Orphans of the Republic: The Nation's Legislators in Vichy France

Orphans of the Republic: The Nation's Legislators in Vichy France

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Overview

On July 10, 1940, by a 570 to 80 margin, the representatives in the French parliament voted full powers to Philippe Pétain, ending the Third Republic and paving the way for the collaborationist Vichy regime. Olivier Wieviorka offers a nuanced portrait of the individuals who determined the fate of France at this critical moment.

Pétain claimed to be saving France from ruin. The day of the vote has been described as a journée des dupes, the legislators so ignorant or fearful that they voted without a thought to the consequences. But Wieviorka shows that most of the deputies made a considered decision to vote for Pétain. He analyzes the factors, such as political culture and regional origins, that motivated the voting on both sides, and traces the men’s fates through the war.

Recreating the tense atmosphere of summer 1940, Wieviorka shows how pressures brought on by defeat could affect even the most hardened republicans. He illuminates the complex moral issues inherent in accommodation and collaboration in a time of crisis.



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Product Details

ISBN-13: 9780674032613
Publisher: Harvard
Publication date: 03/31/2009
Series: Harvard Historical Studies , #164
Pages: 448
Product dimensions: 6.50(w) x 9.10(h) x 1.60(d)

About the Author

Olivier Wieviorka is Professor of History at the École Normale Supérieure de Cachan.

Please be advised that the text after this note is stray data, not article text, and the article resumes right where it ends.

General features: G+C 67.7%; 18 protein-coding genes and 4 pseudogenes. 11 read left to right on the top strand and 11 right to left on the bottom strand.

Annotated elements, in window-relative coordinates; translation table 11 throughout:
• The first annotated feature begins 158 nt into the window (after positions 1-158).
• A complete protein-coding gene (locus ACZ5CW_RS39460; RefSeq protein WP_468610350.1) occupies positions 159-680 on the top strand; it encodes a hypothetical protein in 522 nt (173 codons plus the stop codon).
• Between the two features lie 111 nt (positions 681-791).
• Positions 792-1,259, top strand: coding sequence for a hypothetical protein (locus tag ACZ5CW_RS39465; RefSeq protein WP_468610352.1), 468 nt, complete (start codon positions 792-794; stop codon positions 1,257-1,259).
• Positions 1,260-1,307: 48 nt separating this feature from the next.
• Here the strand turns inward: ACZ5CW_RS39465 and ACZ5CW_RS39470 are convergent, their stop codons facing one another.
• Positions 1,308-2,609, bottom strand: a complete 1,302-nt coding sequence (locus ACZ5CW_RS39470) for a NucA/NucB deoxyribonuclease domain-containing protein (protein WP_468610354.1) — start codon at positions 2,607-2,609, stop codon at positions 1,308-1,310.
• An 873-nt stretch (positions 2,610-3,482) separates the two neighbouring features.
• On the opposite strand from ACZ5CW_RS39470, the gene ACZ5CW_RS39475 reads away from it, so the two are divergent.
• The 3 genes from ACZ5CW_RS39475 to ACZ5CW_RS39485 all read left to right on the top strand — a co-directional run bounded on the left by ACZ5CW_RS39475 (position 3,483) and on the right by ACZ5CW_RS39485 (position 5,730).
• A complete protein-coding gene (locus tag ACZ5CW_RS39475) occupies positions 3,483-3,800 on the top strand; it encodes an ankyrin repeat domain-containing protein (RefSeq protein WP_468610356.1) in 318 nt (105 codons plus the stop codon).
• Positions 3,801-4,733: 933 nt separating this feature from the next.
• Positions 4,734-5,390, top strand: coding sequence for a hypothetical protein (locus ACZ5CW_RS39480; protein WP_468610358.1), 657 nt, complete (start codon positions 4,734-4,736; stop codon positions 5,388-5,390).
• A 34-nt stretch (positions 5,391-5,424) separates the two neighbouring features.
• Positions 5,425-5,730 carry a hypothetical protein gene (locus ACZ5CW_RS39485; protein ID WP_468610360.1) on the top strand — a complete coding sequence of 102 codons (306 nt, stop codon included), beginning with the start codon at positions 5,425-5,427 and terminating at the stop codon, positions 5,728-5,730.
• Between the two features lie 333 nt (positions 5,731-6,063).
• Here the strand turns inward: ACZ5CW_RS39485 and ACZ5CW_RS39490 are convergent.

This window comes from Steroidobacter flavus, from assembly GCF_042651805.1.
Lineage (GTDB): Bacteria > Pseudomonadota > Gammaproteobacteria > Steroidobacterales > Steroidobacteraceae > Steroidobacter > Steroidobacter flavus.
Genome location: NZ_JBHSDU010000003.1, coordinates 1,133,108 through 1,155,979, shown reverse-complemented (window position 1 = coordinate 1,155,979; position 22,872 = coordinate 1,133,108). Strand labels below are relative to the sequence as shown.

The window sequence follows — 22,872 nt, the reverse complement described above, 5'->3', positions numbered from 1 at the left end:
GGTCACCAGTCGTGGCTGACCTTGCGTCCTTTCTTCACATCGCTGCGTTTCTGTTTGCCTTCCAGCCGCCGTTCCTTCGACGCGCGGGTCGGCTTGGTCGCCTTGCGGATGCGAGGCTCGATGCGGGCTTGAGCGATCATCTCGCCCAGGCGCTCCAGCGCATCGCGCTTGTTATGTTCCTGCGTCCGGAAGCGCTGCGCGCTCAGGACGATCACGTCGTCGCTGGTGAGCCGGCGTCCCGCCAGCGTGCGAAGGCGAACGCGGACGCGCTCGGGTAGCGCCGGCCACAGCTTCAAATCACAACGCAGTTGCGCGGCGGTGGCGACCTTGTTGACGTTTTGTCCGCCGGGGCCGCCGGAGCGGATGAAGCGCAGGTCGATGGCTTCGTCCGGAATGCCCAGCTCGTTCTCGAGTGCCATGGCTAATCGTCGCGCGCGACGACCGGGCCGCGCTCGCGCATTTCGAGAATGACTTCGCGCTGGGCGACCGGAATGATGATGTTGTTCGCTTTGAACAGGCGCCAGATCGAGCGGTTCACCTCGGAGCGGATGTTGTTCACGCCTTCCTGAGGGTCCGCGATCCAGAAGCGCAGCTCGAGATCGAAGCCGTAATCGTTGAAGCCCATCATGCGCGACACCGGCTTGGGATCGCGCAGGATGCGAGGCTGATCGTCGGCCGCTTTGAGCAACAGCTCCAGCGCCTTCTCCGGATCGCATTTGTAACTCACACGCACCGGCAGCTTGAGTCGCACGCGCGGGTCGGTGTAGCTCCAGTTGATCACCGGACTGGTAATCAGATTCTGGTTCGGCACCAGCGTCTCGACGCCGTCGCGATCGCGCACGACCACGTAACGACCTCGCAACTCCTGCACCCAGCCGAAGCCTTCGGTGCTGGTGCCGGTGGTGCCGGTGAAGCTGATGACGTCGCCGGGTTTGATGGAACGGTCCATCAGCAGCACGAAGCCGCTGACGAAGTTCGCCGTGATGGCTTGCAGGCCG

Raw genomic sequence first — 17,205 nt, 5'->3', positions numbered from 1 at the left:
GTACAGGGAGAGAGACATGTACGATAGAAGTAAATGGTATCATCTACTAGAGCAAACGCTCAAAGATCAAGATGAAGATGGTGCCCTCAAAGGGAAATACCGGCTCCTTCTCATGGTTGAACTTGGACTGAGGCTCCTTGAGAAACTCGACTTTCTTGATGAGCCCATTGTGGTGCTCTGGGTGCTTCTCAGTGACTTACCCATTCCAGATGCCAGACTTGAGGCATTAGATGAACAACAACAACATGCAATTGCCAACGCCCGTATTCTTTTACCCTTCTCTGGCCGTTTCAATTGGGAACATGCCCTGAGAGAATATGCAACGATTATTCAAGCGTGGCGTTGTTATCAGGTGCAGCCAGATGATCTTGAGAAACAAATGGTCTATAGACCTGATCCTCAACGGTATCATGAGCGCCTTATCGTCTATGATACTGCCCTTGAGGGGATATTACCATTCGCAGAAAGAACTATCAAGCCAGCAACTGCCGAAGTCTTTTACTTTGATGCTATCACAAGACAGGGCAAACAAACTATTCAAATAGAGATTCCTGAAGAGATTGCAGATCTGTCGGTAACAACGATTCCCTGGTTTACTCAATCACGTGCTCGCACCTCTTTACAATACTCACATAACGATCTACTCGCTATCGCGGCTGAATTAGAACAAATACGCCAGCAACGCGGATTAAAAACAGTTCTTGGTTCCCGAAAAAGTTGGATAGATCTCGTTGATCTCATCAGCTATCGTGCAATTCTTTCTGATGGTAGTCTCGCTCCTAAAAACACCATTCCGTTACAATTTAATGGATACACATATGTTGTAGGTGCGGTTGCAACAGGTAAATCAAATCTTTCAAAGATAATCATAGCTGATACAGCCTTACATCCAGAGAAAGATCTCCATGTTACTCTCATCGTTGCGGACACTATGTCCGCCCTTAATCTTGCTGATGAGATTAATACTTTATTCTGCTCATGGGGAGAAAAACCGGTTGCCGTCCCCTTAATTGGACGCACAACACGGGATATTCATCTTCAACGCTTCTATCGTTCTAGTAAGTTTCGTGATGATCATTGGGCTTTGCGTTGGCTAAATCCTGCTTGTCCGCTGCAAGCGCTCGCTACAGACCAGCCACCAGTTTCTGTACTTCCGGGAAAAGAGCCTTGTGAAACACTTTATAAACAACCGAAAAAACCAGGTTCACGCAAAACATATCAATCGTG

Table of Contents

  • Contents

  • Acknowledgments
  • Introduction: In Search of Meaning

  1. The Rules of the Game
  2. Politics First?
  3. Here We Stand, Maréchal?

    July 1940–November 1942

  4. Parting the Waters

    1942–1944

  5. Purge

  • Epilogue

  • Appendixes
  • A. Members of Parliament and Positions Adopted
  • B. Members of Parliament after the Liberation

  • Notes
  • Sources and Bibliography
  • Index

What People are Saying About This

This is a definitive study on a topic about which much has been said, but little rigorous work had been undertaken: why French deputies handed full powers to Marshal Pétain in July 1940. In a nuanced and balanced analysis, Wieviorka does a marvelous job of measuring intangibles: the impact of defeat; the mood of the late Third Republic; the spirit reigning in the halls of Vichy's bourgeois casino on the day of the fateful vote. Actors and contexts are brilliantly and engagingly presented throughout. Eschewing causal determinism or teleology, Wieviorka sheds light on the grey areas of World War II France.

Eric T. Jennings

This is a definitive study on a topic about which much has been said, but little rigorous work had been undertaken: why French deputies handed full powers to Marshal Pétain in July 1940. In a nuanced and balanced analysis, Wieviorka does a marvelous job of measuring intangibles: the impact of defeat; the mood of the late Third Republic; the spirit reigning in the halls of Vichy's bourgeois casino on the day of the fateful vote. Actors and contexts are brilliantly and engagingly presented throughout. Eschewing causal determinism or teleology, Wieviorka sheds light on the grey areas of World War II France.
Eric T. Jennings, author of Vichy in the Tropics

Patrice Higonnet

Olivier Wieviorka is a historian of the first rank. This excellent study provides a detailed collective biography of the men who sat in the French Senate and Chamber of Deputies when the Third Republic collapsed in June–July 1940. Most of them voted for Pétain, but many of them were centrists and leftists who had been elected as members of a Popular Front majority in 1936. This precise and thoughtful book considers how their fateful choices were made, and how these men related to one another, to their parties, and to their constituencies. Wieviorka helps us greatly understand better the place of the Vichy regime in the history of the French nation between the Third and Fourth Republics.
Patrice Higonnet, author of Paris: Capital of the World

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